More fantastic dance is heading for the Southbank Centre this Autumn.
Just playing was Scottish Dance Theatre’s Velvet Petal, an exploration of the transformative power of beauty, created from whatever is on the bedroom floor, in its London premiere. An intimate dance work inspired by the life-cycle of the Monarch butterfly and Robert Mapplethorpe’s polaroids, the piece was accompanied by a fresh dance-punk score by Torben Lars Sylvest including music by LCD Soundsystem, Spoek Mathambo and Four Tet, with a live performance by Abul Mogard.
Next up is Sidi Larbi Cherkaoui with Play, a cross-cultural dance piece that juggles between theatre, chess and the games people play in life and in love. Belgian choreographer Sidi Larbi Cherkaoui partners with Indian-born dancer Shantala Shivalingappa to explore Kuchipudi, a South East Indian dance. The two dancers use these specifics of their culture to play their way into understanding and accepting their differences. Play is inspired by, and dedicated to, the late Pina Bausch who encouraged Cherkaoui and Shivalingappa to work together.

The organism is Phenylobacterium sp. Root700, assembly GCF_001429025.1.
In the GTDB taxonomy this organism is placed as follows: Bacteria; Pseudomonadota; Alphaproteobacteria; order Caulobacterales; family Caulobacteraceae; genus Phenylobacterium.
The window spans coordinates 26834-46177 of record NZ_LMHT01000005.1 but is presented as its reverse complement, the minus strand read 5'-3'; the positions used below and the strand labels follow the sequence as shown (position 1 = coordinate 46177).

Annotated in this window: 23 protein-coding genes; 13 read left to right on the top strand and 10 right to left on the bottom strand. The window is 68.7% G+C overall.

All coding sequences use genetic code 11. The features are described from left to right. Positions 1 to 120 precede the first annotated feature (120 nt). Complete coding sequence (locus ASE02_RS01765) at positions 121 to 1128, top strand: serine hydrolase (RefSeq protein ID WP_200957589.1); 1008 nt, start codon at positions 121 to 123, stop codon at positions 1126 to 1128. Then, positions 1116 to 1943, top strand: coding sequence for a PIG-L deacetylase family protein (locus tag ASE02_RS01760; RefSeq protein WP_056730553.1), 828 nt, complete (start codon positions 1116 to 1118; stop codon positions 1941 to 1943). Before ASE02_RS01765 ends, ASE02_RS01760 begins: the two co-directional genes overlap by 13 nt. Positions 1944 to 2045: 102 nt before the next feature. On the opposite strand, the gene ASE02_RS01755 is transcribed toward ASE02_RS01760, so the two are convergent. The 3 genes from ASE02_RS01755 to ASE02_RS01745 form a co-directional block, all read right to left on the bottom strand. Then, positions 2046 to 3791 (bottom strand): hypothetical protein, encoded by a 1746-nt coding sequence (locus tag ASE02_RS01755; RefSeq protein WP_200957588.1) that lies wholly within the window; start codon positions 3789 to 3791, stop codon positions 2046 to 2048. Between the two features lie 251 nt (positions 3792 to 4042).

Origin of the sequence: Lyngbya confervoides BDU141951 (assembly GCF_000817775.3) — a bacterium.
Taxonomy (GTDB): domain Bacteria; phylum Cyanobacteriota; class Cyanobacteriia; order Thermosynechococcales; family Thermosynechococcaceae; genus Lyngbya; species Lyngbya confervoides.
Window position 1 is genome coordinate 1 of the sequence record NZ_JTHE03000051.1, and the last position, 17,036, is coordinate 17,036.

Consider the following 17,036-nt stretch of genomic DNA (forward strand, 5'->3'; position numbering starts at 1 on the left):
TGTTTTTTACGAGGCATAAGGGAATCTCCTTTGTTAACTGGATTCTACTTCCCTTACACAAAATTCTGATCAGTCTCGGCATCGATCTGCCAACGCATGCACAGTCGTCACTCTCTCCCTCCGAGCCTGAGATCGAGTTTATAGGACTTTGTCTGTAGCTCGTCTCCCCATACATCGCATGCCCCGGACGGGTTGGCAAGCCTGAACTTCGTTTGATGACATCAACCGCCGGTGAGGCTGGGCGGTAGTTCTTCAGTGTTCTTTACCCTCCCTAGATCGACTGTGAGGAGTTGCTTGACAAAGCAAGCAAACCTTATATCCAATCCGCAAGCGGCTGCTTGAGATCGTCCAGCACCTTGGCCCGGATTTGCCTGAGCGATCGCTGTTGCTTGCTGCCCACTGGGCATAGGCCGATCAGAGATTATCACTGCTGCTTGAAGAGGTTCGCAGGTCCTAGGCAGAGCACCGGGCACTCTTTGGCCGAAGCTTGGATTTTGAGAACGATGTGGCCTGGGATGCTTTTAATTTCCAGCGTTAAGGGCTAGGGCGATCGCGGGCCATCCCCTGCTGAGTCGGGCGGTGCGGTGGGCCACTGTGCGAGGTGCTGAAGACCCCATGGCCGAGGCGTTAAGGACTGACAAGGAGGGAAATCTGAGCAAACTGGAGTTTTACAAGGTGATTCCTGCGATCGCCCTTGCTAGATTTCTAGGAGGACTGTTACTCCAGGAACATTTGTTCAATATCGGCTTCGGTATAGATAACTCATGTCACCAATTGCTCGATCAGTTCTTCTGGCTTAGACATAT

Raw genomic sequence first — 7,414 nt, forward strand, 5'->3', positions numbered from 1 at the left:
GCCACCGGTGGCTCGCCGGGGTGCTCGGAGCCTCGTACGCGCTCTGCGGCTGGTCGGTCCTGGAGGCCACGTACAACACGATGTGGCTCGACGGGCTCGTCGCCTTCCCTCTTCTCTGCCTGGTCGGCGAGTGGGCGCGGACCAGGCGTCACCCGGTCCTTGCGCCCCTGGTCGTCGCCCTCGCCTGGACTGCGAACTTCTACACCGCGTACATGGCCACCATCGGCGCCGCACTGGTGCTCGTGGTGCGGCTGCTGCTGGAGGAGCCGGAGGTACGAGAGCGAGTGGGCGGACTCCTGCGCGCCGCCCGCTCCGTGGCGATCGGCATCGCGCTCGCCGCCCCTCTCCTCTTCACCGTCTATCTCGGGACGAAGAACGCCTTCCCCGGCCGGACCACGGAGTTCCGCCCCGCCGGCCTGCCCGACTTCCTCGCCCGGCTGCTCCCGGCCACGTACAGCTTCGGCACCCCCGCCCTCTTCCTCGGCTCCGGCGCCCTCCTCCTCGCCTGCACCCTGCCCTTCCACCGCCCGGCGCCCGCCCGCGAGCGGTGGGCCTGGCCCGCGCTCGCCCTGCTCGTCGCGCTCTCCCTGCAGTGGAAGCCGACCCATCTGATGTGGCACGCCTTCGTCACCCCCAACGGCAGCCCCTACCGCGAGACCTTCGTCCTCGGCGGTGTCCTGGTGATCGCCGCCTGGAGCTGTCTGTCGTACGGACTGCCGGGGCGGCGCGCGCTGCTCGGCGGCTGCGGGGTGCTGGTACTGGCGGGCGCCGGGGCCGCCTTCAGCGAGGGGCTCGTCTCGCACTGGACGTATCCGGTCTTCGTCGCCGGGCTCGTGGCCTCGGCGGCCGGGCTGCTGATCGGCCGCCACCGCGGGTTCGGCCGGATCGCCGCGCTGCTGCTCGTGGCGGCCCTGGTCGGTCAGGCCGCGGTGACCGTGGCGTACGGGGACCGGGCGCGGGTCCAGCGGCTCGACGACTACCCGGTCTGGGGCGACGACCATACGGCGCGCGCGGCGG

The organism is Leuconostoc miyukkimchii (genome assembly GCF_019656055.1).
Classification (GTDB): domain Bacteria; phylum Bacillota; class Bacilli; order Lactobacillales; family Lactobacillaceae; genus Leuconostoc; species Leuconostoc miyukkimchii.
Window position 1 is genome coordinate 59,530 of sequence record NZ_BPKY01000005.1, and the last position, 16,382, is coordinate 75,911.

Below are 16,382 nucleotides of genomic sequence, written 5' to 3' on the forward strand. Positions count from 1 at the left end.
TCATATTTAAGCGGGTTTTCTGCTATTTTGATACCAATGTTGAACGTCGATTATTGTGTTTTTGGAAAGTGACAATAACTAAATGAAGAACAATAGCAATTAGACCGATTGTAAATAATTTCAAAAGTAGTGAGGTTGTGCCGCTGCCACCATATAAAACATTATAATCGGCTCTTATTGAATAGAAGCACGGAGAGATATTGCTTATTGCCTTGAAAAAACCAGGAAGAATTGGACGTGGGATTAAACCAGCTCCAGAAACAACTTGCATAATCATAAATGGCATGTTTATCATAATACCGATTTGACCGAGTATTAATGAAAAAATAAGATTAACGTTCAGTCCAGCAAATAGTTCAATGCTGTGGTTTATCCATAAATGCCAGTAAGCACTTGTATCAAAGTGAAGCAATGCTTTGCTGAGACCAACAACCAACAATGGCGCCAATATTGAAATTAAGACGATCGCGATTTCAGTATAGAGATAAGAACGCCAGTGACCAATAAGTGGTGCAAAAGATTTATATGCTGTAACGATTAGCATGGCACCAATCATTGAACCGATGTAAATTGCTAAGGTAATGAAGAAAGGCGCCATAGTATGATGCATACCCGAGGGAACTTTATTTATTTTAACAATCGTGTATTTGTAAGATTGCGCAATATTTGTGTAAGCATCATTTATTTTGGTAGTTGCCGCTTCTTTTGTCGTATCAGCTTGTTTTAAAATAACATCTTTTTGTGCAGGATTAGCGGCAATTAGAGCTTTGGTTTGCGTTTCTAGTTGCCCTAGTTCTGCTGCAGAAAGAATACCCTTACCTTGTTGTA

British Paraorchestra will present the London premiere of The Nature of Why, a live music and dance performance inspired by Richard Feynman. It combines a live cinematic score by Goldfrapp’s Will Gregory, musicians from British Orchestra ensemble and four dancers erasing the boundaries between audience, music and movement choreographed by Caroline Bowditch. This event, which celebrates the work of disabled artists, is Audio Described, British Sign Language interpreted and Speech-to-Text transcribed. A touch tour will be available.
Finally, the deaf and disabled performers of The Unlimited House of Krip present an evening of free vogue ball shows, open workshops and screenings in The Clore Ballroom at Southbank Centre’s Royal Festival Hall. Commissioned and supported by the Unlimited programme, this work celebrates the work of disabled artists, with funding from Arts Council England.